WASHINGTON (AP) — President Barack Obama is targeting his midterm election economic message to young people born after 1980, a cohort that has shown itself to be reluctant to vote in nonpresidential contests.
Obama will promote his economic policies Thursday at Cross Campus, a Santa Monica, California, hub for startup companies and entrepreneurs. Obama is highlighting policies such as college aid and health care that officials say have especially benefited members of the millennial generation.
Thursday's speech is one of several White House efforts to draw the attention of demographic groups that are crucial components of the Democratic voting coalition. Officials said Wednesday that in the coming weeks before the election Obama will highlight policies aimed at women, African Americans and Latinos.
Millennials, young people born roughly between 1980 and the mid-2000s, total a third of the U.S. population and many came of age during the Great Recession. They are also represent one of the most challenging voting blocs. Many millennials supported Obama in 2008 and 2012 but sat out the midterm election in 2010 that shifted control of the House of Representative to Republicans. White House officials say Democrats in close Senate contests must mobilize these voters to win and retain control of the Senate.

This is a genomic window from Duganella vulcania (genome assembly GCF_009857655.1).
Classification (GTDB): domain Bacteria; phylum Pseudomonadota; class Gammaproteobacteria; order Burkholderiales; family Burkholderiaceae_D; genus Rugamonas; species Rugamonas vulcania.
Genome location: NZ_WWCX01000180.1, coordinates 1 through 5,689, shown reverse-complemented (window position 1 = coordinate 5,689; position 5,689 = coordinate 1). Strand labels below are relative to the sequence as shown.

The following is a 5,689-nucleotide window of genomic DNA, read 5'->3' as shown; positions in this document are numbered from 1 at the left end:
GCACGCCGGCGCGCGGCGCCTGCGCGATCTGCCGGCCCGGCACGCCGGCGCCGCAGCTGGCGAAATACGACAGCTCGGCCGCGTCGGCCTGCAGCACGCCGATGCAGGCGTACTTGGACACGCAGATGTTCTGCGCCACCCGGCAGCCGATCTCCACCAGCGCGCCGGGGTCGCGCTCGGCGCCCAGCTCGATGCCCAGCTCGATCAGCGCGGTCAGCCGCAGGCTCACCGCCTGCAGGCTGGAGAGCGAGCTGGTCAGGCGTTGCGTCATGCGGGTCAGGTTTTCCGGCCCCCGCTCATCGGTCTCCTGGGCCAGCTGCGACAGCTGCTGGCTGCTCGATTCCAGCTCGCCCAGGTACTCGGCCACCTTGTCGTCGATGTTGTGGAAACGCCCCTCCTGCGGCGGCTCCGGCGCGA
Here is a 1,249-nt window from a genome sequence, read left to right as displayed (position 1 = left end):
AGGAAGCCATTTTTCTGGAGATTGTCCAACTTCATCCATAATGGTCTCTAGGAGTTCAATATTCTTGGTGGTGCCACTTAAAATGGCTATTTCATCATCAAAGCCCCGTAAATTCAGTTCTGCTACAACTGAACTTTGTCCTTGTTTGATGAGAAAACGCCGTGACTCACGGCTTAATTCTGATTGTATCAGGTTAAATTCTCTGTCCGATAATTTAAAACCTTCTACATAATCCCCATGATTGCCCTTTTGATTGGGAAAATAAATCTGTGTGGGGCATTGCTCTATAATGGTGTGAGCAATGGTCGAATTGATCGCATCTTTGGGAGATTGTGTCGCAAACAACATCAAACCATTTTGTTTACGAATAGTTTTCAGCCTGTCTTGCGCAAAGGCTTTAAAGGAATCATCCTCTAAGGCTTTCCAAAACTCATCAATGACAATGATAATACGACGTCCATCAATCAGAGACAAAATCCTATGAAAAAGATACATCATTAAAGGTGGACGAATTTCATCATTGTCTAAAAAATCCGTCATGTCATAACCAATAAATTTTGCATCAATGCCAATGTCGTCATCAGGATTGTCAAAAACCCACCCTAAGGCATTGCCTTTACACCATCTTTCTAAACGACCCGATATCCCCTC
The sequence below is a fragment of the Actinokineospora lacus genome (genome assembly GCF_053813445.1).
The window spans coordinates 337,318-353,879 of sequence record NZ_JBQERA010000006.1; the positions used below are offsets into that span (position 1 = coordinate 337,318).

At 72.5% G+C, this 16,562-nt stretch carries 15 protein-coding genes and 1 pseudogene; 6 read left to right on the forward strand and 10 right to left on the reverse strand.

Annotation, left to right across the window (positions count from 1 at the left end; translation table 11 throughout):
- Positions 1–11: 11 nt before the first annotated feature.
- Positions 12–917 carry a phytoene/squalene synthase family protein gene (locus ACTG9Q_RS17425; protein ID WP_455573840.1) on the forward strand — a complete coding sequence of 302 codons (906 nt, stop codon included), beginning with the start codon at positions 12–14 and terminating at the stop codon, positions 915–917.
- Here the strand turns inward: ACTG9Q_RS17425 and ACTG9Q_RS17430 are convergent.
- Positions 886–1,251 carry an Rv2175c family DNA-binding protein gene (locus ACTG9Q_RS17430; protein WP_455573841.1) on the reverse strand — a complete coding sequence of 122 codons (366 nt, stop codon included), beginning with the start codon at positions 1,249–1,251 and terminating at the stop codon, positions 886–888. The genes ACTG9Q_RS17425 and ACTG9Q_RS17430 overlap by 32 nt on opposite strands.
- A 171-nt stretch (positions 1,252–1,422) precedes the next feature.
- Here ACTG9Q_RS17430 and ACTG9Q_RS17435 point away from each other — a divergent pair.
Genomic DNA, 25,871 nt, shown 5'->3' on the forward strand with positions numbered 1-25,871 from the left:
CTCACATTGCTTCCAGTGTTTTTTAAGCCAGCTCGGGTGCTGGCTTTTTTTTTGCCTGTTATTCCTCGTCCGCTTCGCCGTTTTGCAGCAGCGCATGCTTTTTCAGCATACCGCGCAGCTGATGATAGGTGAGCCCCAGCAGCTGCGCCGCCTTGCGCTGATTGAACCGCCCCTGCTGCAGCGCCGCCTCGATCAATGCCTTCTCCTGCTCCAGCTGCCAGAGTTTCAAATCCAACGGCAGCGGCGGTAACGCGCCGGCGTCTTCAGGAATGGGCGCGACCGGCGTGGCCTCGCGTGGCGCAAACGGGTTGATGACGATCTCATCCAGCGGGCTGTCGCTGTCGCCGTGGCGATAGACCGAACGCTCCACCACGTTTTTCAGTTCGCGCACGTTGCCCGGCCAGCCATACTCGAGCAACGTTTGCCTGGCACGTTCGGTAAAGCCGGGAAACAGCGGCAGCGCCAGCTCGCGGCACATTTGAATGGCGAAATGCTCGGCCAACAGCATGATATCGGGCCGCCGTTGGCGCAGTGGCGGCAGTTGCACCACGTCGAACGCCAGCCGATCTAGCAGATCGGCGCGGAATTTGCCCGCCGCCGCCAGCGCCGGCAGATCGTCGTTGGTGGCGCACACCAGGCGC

The White House on Wednesday released a 49-page report by Obama's Council of Economic Advisers detailing the millennials' role in the current economy and the policies that have affected them. The report says the rate of uninsured among millennials has fallen 13.2 percent since the new health care law took effect in 2010, largely due to a provision that allows young people to remain on their parents' health insurance until age 26.
According to the report, millennials are the most diverse and the most educated generation to date. About 61 percent of adult millennials have attended college, compared to only 46 percent of Baby Boomers.
Because many entered the job market during the Great Recession, the report states, "their early adult lives have been shaped by the experience of establishing their careers at a time when economic opportunities are relatively scarce."